The Kingdom of Nye is quiet today. Art Bell has left, and there is but an eerie silence across the land. It was with shock and profound sadness that his passing was announced; of all possible days, on Friday the 13th. How like our king to choose such a date to leave.
Never before in the history of radio had there been anyone like Art Bell. It was his destiny to bring the paranormal, those off the beaten path, and out of this world topics to a curious, unsuspecting, and uninformed public. It was the public’s destiny to wake up and discover there was so much more in the universe and on planet Earth than previously known. When given the opportunity to hear, listeners could not get enough of what Art Bell had to bring them.
Art started on his path early in life. By age 13, he was an FCC licensed radio technician. As a young airman, he and his friend built a pirate radio station on Amarillo Air Force Base, where they played bootleg rock and roll. While stationed in Okinawa, Japan, he made the Guinness Book of Records for a 116 hour and 15 minute solo broadcast marathon. Bell raised enough money from his efforts that allowed him to charter a DC 8, and fly to Vietnam where he rescued 130 Vietnamese orphans who had been left in Saigon at the end of the war. The children were brought to the States and were adopted by American families.
There were years in the 1970s where Art Bell worked in front of and behind a microphone. He also worked in cable television, but by 1978, he had developed a late night call-in show in Las Vegas known as West Coast AM. This was just the beginning, and in 1988, he renamed the show Coast to Coast AM, and moved its broadcast location to his home in Pahrump, Nevada. In 1986 Bell had been offered a five-hour time slot in the middle of the night by 50,000 watt radio station KDWN, and by 1993, his show was syndicated to many other radio stations.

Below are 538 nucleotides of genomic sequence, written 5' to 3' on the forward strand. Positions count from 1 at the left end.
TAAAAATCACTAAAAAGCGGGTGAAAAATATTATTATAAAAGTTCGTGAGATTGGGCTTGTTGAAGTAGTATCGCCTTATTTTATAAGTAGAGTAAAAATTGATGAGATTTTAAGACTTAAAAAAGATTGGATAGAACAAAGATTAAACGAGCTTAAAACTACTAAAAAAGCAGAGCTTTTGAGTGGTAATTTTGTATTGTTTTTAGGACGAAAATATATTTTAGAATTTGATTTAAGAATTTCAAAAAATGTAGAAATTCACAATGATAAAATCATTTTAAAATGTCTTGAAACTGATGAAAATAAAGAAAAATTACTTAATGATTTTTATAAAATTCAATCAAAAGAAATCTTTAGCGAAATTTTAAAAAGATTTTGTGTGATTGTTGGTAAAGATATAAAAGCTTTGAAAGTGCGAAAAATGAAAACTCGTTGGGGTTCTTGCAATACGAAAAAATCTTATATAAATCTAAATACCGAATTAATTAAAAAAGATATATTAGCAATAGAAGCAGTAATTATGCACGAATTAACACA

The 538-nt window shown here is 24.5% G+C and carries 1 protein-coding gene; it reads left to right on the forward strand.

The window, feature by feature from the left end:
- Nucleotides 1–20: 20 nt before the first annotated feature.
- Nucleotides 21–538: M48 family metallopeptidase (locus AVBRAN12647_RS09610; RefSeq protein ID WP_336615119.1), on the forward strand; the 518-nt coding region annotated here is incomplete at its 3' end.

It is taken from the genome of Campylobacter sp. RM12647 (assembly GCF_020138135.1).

During these years, Bell moved away from his original and traditional political talk show toward more unusual topics. When he did, his audience numbers jumped as he discussed the paranormal, conspiracy theories, UFOs, and all things off the beaten path. There was a measurable public desire for these types of shows, and Art Bell filled it. During its peak in the 1990s, Bell’s show was broadcast on approximately 500 North American radio stations, with an estimated 10,000,000 listeners.
Even though the Kingdom of Nye is now silent, Art Bell has given the world a lasting legacy by opening up to everyone who will listen the means by which they can hear the truth. It is out there, and radio is where it will be found. Thank you Art Bell. You will be missed.